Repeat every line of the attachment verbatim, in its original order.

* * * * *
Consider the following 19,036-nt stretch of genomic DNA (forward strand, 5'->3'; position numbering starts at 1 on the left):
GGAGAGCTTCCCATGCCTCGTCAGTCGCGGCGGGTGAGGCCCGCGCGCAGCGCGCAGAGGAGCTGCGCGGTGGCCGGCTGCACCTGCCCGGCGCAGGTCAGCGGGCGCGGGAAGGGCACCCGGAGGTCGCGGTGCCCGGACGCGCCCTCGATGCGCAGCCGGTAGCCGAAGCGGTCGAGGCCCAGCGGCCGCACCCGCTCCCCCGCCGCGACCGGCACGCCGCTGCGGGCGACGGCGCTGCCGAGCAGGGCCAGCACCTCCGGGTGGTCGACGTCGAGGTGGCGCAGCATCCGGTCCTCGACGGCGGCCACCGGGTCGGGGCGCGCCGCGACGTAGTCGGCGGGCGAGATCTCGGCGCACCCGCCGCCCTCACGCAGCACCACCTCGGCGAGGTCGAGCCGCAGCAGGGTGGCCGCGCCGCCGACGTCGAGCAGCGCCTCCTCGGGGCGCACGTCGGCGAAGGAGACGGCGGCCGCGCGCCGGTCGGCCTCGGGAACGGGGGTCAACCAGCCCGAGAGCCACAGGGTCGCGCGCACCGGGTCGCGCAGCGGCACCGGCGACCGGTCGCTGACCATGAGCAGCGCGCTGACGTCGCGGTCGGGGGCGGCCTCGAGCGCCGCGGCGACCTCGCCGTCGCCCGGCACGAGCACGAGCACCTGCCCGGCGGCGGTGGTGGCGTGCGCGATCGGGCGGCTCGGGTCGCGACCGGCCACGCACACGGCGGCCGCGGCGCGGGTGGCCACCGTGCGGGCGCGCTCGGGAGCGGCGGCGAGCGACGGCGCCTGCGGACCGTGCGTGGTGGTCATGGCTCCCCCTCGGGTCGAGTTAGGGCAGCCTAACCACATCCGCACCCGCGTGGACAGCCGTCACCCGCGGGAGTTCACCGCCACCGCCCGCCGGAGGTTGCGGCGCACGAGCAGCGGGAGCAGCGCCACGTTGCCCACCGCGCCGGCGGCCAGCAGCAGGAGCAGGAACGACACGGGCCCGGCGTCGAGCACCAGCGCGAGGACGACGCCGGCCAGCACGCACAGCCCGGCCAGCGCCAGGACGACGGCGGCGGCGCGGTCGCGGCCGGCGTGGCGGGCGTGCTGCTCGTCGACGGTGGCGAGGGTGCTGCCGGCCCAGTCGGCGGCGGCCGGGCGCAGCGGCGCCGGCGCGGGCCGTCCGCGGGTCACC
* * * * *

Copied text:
Consider the following 19,036-nt stretch of genomic DNA (forward strand, 5'->3'; position numbering starts at 1 on the left):
GGAGAGCTTCCCATGCCTCGTCAGTCGCGGCGGGTGAGGCCCGCGCGCAGCGCGCAGAGGAGCTGCGCGGTGGCCGGCTGCACCTGCCCGGCGCAGGTCAGCGGGCGCGGGAAGGGCACCCGGAGGTCGCGGTGCCCGGACGCGCCCTCGATGCGCAGCCGGTAGCCGAAGCGGTCGAGGCCCAGCGGCCGCACCCGCTCCCCCGCCGCGACCGGCACGCCGCTGCGGGCGACGGCGCTGCCGAGCAGGGCCAGCACCTCCGGGTGGTCGACGTCGAGGTGGCGCAGCATCCGGTCCTCGACGGCGGCCACCGGGTCGGGGCGCGCCGCGACGTAGTCGGCGGGCGAGATCTCGGCGCACCCGCCGCCCTCACGCAGCACCACCTCGGCGAGGTCGAGCCGCAGCAGGGTGGCCGCGCCGCCGACGTCGAGCAGCGCCTCCTCGGGGCGCACGTCGGCGAAGGAGACGGCGGCCGCGCGCCGGTCGGCCTCGGGAACGGGGGTCAACCAGCCCGAGAGCCACAGGGTCGCGCGCACCGGGTCGCGCAGCGGCACCGGCGACCGGTCGCTGACCATGAGCAGCGCGCTGACGTCGCGGTCGGGGGCGGCCTCGAGCGCCGCGGCGACCTCGCCGTCGCCCGGCACGAGCACGAGCACCTGCCCGGCGGCGGTGGTGGCGTGCGCGATCGGGCGGCTCGGGTCGCGACCGGCCACGCACACGGCGGCCGCGGCGCGGGTGGCCACCGTGCGGGCGCGCTCGGGAGCGGCGGCGAGCGACGGCGCCTGCGGACCGTGCGTGGTGGTCATGGCTCCCCCTCGGGTCGAGTTAGGGCAGCCTAACCACATCCGCACCCGCGTGGACAGCCGTCACCCGCGGGAGTTCACCGCCACCGCCCGCCGGAGGTTGCGGCGCACGAGCAGCGGGAGCAGCGCCACGTTGCCCACCGCGCCGGCGGCCAGCAGCAGGAGCAGGAACGACACGGGCCCGGCGTCGAGCACCAGCGCGAGGACGACGCCGGCCAGCACGCACAGCCCGGCCAGCGCCAGGACGACGGCGGCGGCGCGGTCGCGGCCGGCGTGGCGGGCGTGCTGCTCGTCGACGGTGGCGAGGGTGCTGCCGGCCCAGTCGGCGGCGGCCGGGCGCAGCGGCGCCGGCGCGGGCCGTCCGCGGGTCACC